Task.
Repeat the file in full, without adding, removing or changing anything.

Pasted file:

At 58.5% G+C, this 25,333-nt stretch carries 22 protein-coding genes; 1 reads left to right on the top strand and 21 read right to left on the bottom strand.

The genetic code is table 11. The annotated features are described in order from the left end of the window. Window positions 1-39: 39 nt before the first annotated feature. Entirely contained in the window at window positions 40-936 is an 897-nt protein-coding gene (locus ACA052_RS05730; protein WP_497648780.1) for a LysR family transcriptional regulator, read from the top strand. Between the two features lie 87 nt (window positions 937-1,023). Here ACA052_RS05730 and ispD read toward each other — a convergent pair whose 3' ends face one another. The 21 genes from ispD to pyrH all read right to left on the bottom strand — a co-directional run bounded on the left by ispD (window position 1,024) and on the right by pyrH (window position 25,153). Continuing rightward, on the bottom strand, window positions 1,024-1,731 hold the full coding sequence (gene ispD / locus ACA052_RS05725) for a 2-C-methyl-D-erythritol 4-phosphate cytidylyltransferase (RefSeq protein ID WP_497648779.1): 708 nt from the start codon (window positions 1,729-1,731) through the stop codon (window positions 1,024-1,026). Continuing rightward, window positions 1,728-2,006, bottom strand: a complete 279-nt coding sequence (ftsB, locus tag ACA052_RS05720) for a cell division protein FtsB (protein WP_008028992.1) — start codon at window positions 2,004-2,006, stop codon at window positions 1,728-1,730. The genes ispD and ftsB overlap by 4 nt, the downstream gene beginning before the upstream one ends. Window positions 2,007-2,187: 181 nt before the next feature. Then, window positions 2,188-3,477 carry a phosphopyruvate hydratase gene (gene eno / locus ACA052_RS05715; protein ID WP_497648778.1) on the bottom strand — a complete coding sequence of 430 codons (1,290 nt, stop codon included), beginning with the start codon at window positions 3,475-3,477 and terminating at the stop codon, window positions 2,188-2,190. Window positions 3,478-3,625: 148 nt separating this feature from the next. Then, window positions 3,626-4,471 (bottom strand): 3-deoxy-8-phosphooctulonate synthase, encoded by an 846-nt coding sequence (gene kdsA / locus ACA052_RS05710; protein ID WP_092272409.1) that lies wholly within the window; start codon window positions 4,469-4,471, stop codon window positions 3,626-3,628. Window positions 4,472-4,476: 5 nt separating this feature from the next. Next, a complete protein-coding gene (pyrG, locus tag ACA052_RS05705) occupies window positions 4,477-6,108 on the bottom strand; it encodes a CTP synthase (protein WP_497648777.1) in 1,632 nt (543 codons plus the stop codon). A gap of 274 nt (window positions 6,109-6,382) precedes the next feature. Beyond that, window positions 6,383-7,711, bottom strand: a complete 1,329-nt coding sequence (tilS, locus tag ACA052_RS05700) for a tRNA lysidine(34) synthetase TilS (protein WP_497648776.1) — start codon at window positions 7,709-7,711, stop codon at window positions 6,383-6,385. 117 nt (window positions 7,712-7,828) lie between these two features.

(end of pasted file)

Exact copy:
At 58.5% G+C, this 25,333-nt stretch carries 22 protein-coding genes; 1 reads left to right on the top strand and 21 read right to left on the bottom strand.

The genetic code is table 11. The annotated features are described in order from the left end of the window. Window positions 1-39: 39 nt before the first annotated feature. Entirely contained in the window at window positions 40-936 is an 897-nt protein-coding gene (locus ACA052_RS05730; protein WP_497648780.1) for a LysR family transcriptional regulator, read from the top strand. Between the two features lie 87 nt (window positions 937-1,023). Here ACA052_RS05730 and ispD read toward each other — a convergent pair whose 3' ends face one another. The 21 genes from ispD to pyrH all read right to left on the bottom strand — a co-directional run bounded on the left by ispD (window position 1,024) and on the right by pyrH (window position 25,153). Continuing rightward, on the bottom strand, window positions 1,024-1,731 hold the full coding sequence (gene ispD / locus ACA052_RS05725) for a 2-C-methyl-D-erythritol 4-phosphate cytidylyltransferase (RefSeq protein ID WP_497648779.1): 708 nt from the start codon (window positions 1,729-1,731) through the stop codon (window positions 1,024-1,026). Continuing rightward, window positions 1,728-2,006, bottom strand: a complete 279-nt coding sequence (ftsB, locus tag ACA052_RS05720) for a cell division protein FtsB (protein WP_008028992.1) — start codon at window positions 2,004-2,006, stop codon at window positions 1,728-1,730. The genes ispD and ftsB overlap by 4 nt, the downstream gene beginning before the upstream one ends. Window positions 2,007-2,187: 181 nt before the next feature. Then, window positions 2,188-3,477 carry a phosphopyruvate hydratase gene (gene eno / locus ACA052_RS05715; protein ID WP_497648778.1) on the bottom strand — a complete coding sequence of 430 codons (1,290 nt, stop codon included), beginning with the start codon at window positions 3,475-3,477 and terminating at the stop codon, window positions 2,188-2,190. Window positions 3,478-3,625: 148 nt separating this feature from the next. Then, window positions 3,626-4,471 (bottom strand): 3-deoxy-8-phosphooctulonate synthase, encoded by an 846-nt coding sequence (gene kdsA / locus ACA052_RS05710; protein ID WP_092272409.1) that lies wholly within the window; start codon window positions 4,469-4,471, stop codon window positions 3,626-3,628. Window positions 4,472-4,476: 5 nt separating this feature from the next. Next, a complete protein-coding gene (pyrG, locus tag ACA052_RS05705) occupies window positions 4,477-6,108 on the bottom strand; it encodes a CTP synthase (protein WP_497648777.1) in 1,632 nt (543 codons plus the stop codon). A gap of 274 nt (window positions 6,109-6,382) precedes the next feature. Beyond that, window positions 6,383-7,711, bottom strand: a complete 1,329-nt coding sequence (tilS, locus tag ACA052_RS05700) for a tRNA lysidine(34) synthetase TilS (protein WP_497648776.1) — start codon at window positions 7,709-7,711, stop codon at window positions 6,383-6,385. 117 nt (window positions 7,712-7,828) lie between these two features.